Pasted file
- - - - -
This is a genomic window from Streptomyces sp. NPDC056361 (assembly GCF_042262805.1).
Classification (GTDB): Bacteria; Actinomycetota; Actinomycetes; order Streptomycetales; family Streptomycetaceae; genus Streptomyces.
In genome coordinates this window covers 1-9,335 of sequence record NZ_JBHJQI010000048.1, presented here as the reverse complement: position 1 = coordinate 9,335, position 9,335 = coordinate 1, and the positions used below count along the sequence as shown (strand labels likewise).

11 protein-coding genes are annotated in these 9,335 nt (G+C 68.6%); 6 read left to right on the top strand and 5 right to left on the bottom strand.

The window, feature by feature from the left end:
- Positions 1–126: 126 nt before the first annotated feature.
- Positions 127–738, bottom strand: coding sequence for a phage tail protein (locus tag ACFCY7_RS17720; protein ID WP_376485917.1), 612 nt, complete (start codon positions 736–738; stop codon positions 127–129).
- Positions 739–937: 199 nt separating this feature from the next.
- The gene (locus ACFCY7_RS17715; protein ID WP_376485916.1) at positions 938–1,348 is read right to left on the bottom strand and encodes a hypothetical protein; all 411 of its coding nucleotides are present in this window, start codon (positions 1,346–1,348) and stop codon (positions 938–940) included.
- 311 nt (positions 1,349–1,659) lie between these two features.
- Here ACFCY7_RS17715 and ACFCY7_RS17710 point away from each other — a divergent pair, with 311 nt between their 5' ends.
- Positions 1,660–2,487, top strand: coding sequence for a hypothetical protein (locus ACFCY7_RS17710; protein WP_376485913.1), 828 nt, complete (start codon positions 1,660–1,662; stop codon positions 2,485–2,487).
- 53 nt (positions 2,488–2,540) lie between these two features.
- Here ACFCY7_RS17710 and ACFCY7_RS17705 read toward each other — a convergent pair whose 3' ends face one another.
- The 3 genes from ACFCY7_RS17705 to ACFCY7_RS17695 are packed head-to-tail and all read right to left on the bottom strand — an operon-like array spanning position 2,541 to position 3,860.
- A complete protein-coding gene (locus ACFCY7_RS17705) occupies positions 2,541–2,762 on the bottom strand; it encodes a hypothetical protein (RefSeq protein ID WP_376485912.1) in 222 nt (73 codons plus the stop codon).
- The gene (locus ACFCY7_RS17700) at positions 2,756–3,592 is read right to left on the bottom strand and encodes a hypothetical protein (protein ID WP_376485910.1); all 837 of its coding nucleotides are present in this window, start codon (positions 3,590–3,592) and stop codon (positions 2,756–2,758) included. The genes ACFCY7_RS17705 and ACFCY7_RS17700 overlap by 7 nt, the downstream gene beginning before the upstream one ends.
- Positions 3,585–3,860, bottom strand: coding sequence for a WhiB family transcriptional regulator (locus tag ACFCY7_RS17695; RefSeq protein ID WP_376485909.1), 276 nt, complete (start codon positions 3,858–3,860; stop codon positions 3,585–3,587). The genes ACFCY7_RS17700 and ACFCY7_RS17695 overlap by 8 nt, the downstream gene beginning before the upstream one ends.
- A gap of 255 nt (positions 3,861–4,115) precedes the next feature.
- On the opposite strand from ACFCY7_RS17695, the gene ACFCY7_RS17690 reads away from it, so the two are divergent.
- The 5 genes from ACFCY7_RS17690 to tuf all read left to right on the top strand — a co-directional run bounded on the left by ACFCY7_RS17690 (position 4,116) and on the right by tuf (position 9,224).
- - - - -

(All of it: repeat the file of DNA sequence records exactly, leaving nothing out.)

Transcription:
This is a genomic window from Streptomyces sp. NPDC056361 (assembly GCF_042262805.1).
Classification (GTDB): Bacteria; Actinomycetota; Actinomycetes; order Streptomycetales; family Streptomycetaceae; genus Streptomyces.
In genome coordinates this window covers 1-9,335 of sequence record NZ_JBHJQI010000048.1, presented here as the reverse complement: position 1 = coordinate 9,335, position 9,335 = coordinate 1, and the positions used below count along the sequence as shown (strand labels likewise).

11 protein-coding genes are annotated in these 9,335 nt (G+C 68.6%); 6 read left to right on the top strand and 5 right to left on the bottom strand.

The window, feature by feature from the left end:
- Positions 1–126: 126 nt before the first annotated feature.
- Positions 127–738, bottom strand: coding sequence for a phage tail protein (locus tag ACFCY7_RS17720; protein ID WP_376485917.1), 612 nt, complete (start codon positions 736–738; stop codon positions 127–129).
- Positions 739–937: 199 nt separating this feature from the next.
- The gene (locus ACFCY7_RS17715; protein ID WP_376485916.1) at positions 938–1,348 is read right to left on the bottom strand and encodes a hypothetical protein; all 411 of its coding nucleotides are present in this window, start codon (positions 1,346–1,348) and stop codon (positions 938–940) included.
- 311 nt (positions 1,349–1,659) lie between these two features.
- Here ACFCY7_RS17715 and ACFCY7_RS17710 point away from each other — a divergent pair, with 311 nt between their 5' ends.
- Positions 1,660–2,487, top strand: coding sequence for a hypothetical protein (locus ACFCY7_RS17710; protein WP_376485913.1), 828 nt, complete (start codon positions 1,660–1,662; stop codon positions 2,485–2,487).
- 53 nt (positions 2,488–2,540) lie between these two features.
- Here ACFCY7_RS17710 and ACFCY7_RS17705 read toward each other — a convergent pair whose 3' ends face one another.
- The 3 genes from ACFCY7_RS17705 to ACFCY7_RS17695 are packed head-to-tail and all read right to left on the bottom strand — an operon-like array spanning position 2,541 to position 3,860.
- A complete protein-coding gene (locus ACFCY7_RS17705) occupies positions 2,541–2,762 on the bottom strand; it encodes a hypothetical protein (RefSeq protein ID WP_376485912.1) in 222 nt (73 codons plus the stop codon).
- The gene (locus ACFCY7_RS17700) at positions 2,756–3,592 is read right to left on the bottom strand and encodes a hypothetical protein (protein ID WP_376485910.1); all 837 of its coding nucleotides are present in this window, start codon (positions 3,590–3,592) and stop codon (positions 2,756–2,758) included. The genes ACFCY7_RS17705 and ACFCY7_RS17700 overlap by 7 nt, the downstream gene beginning before the upstream one ends.
- Positions 3,585–3,860, bottom strand: coding sequence for a WhiB family transcriptional regulator (locus tag ACFCY7_RS17695; RefSeq protein ID WP_376485909.1), 276 nt, complete (start codon positions 3,858–3,860; stop codon positions 3,585–3,587). The genes ACFCY7_RS17700 and ACFCY7_RS17695 overlap by 8 nt, the downstream gene beginning before the upstream one ends.
- A gap of 255 nt (positions 3,861–4,115) precedes the next feature.
- On the opposite strand from ACFCY7_RS17695, the gene ACFCY7_RS17690 reads away from it, so the two are divergent.
- The 5 genes from ACFCY7_RS17690 to tuf all read left to right on the top strand — a co-directional run bounded on the left by ACFCY7_RS17690 (position 4,116) and on the right by tuf (position 9,224).